If you’ve read my golf tips, you know how vital I consider the short game. If you want to cut your scores and slash you golf handicap, you must learn how to turn three strokes into two. The secret to that is hitting a precise spot on or near the green when chipping and pitching letting the ball run to the hole. The more accurate you are at hitting the right spot, the more accurate your shots will be. The more accurate your shots, the lower your golf handicap.
In addition to accuracy, you also must develop a “feel” for chipping, which comes with practice. Keep in mind that your feel may change over the years, so you may need to change your approach over the years as well. When Tom Watson was young he played every chip shot near the green with a pitching wedge. Tom was one of the better chippers on the PGA tour. He had a great feel for chipping and pitching. As he aged and lost the great feel, he used different clubs to compensate for it. You may have to do the same.
Club Selection is Critical
Club selection is critical when chipping and pitching, as I’ve stated in my golf tips. On shots just off the green, you have an option. Some players with low golf handicaps prefer putting the ball from here. The stroke is simpler and the ball behaves more predictably. Others prefer chipping it. The preferred clubs for chipping are the sand wedge and the 5-iron. If you use the wedge, pick a spot about three-quarters to the pin and aim for it. If you use the 5-iron pick a spot a few feet from you and aim for it.
On shots about 10 feet off the green but still on the fringe, you’re better off chipping the ball than putting it. The ball must go through to much grass. The clubs of choice are the 7-iron and the 60-degree wedge, if you have one. If you use the wedge, land the ball about three-quarters to the pin and let role to the hole. If you use the 7-iron, land it just on the green and let it role to the hole. Most golfers prefer the 7-iron because there’s a higher margin for error. Practice and experience tell you how close or far away from the pin you need to hit the ball.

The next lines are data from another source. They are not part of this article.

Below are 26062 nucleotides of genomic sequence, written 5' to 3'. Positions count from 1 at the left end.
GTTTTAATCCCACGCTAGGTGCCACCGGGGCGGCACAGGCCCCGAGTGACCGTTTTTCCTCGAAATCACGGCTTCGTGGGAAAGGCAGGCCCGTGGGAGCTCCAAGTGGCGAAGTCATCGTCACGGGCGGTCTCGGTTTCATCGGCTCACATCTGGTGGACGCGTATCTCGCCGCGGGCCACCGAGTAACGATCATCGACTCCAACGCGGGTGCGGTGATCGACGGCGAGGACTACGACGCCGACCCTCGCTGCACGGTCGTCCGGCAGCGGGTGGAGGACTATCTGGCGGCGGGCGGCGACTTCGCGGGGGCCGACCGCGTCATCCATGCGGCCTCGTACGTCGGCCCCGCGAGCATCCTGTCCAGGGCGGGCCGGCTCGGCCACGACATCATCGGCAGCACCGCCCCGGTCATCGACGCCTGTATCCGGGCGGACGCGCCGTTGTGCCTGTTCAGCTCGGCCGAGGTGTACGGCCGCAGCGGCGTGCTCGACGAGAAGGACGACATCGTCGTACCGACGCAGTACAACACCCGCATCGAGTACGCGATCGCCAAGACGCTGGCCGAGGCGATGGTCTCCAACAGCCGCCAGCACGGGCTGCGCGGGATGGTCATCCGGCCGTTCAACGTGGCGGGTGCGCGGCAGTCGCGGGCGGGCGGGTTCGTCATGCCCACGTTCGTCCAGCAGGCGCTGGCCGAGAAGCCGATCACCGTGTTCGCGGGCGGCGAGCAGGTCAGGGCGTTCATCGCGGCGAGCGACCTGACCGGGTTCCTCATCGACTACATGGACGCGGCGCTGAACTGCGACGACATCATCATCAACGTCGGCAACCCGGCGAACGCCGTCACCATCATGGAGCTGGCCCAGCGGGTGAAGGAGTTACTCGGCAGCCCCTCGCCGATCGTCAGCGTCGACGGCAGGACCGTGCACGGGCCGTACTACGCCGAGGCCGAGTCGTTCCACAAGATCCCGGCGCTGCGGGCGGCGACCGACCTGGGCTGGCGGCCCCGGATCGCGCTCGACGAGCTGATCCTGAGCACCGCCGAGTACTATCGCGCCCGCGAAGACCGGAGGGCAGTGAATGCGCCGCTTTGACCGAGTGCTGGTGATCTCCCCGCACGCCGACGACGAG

When in Trouble
On shots farther from the green and in the rough, it’s even more critical you hit the right spot with your chip, especially if you don’t have much green to work with. Your choices here are an 8-iron or a sand wedge. Here, the more lofted club may be your best bet. You have to carry the ball just over the fringe and run it to the hole. If you hit the ball a little heavy you could easily miss your spot, ending up in the grass or falling far short of the hole. With the sand wedge, you have a better chance of carrying the rough. Shoot for a spot three-quarters of the way to the hole and let the ball run to it, as if it were a putt.
Of course, sometimes you have no choice. For example, if you have to lob the ball out of the rough, over the bunker, downhill to a tight position, the sand wedge is the club of choice. Block out the bunker mentally and focus on the spot you want to hit, which in this case is the fringe, then hit away. No other option enables you to stop the ball near the hole. Keep the knuckles of your left hand (right hand for left-handers) pointing to the sky, which keeps the clubface open and gets the ball up quickly and down softly.
Choosing the Right Club
A good drill for learning to chip and pitch to a spot is to practice hitting the same spot with different clubs. For instance, try a sand wedge, a 9-iron, and a 5-iron from the same distance. The idea is to carry the ball in the air with different clubs but to the same spot. Study the various distances the ball rolls after it comes down. This drill provides a sense of how far the ball carries and runs with different clubs, giving you a better idea of which club to use when.
Regardless of which club you use, the key is hitting the right spot. Visualize landing on that spot before swinging. Then, it’s just a question of judging how far the ball will travel as a “putt.” Practice hitting a spot and before long you’ll be turning three shots into two and chopping off strokes on that golf handicap.
Copyright (c) 2007 Jack Moorehouse